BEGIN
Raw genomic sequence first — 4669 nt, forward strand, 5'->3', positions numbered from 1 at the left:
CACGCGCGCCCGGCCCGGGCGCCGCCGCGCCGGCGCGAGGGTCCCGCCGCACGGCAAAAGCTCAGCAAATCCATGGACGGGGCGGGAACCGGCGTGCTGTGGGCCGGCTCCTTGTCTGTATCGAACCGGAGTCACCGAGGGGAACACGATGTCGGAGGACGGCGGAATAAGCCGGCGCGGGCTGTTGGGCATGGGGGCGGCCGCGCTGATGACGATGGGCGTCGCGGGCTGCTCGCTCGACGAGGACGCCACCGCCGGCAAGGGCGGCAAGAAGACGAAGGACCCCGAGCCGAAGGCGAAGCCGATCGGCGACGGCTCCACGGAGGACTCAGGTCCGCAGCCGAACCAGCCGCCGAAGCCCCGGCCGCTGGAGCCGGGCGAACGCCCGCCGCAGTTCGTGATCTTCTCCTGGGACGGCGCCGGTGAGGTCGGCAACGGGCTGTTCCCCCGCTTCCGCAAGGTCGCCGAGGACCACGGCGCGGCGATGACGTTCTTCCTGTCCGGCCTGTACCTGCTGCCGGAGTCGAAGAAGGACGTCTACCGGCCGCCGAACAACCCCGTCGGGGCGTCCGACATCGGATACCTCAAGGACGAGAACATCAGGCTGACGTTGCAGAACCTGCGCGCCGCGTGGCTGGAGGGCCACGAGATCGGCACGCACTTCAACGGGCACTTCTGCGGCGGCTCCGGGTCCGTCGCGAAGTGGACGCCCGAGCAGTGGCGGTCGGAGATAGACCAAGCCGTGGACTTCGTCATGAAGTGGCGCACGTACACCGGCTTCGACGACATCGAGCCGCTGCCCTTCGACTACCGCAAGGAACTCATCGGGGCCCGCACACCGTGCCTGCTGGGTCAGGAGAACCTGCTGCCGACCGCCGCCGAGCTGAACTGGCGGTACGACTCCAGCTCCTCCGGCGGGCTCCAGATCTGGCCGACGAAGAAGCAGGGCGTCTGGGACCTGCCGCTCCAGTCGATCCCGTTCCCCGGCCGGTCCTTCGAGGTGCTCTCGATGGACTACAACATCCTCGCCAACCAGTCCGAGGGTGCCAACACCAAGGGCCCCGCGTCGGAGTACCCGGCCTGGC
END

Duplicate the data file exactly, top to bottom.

Raw genomic sequence first — 4669 nt, forward strand, 5'->3', positions numbered from 1 at the left:
CACGCGCGCCCGGCCCGGGCGCCGCCGCGCCGGCGCGAGGGTCCCGCCGCACGGCAAAAGCTCAGCAAATCCATGGACGGGGCGGGAACCGGCGTGCTGTGGGCCGGCTCCTTGTCTGTATCGAACCGGAGTCACCGAGGGGAACACGATGTCGGAGGACGGCGGAATAAGCCGGCGCGGGCTGTTGGGCATGGGGGCGGCCGCGCTGATGACGATGGGCGTCGCGGGCTGCTCGCTCGACGAGGACGCCACCGCCGGCAAGGGCGGCAAGAAGACGAAGGACCCCGAGCCGAAGGCGAAGCCGATCGGCGACGGCTCCACGGAGGACTCAGGTCCGCAGCCGAACCAGCCGCCGAAGCCCCGGCCGCTGGAGCCGGGCGAACGCCCGCCGCAGTTCGTGATCTTCTCCTGGGACGGCGCCGGTGAGGTCGGCAACGGGCTGTTCCCCCGCTTCCGCAAGGTCGCCGAGGACCACGGCGCGGCGATGACGTTCTTCCTGTCCGGCCTGTACCTGCTGCCGGAGTCGAAGAAGGACGTCTACCGGCCGCCGAACAACCCCGTCGGGGCGTCCGACATCGGATACCTCAAGGACGAGAACATCAGGCTGACGTTGCAGAACCTGCGCGCCGCGTGGCTGGAGGGCCACGAGATCGGCACGCACTTCAACGGGCACTTCTGCGGCGGCTCCGGGTCCGTCGCGAAGTGGACGCCCGAGCAGTGGCGGTCGGAGATAGACCAAGCCGTGGACTTCGTCATGAAGTGGCGCACGTACACCGGCTTCGACGACATCGAGCCGCTGCCCTTCGACTACCGCAAGGAACTCATCGGGGCCCGCACACCGTGCCTGCTGGGTCAGGAGAACCTGCTGCCGACCGCCGCCGAGCTGAACTGGCGGTACGACTCCAGCTCCTCCGGCGGGCTCCAGATCTGGCCGACGAAGAAGCAGGGCGTCTGGGACCTGCCGCTCCAGTCGATCCCGTTCCCCGGCCGGTCCTTCGAGGTGCTCTCGATGGACTACAACATCCTCGCCAACCAGTCCGAGGGTGCCAACACCAAGGGCCCCGCGTCGGAGTACCCGGCCTGGC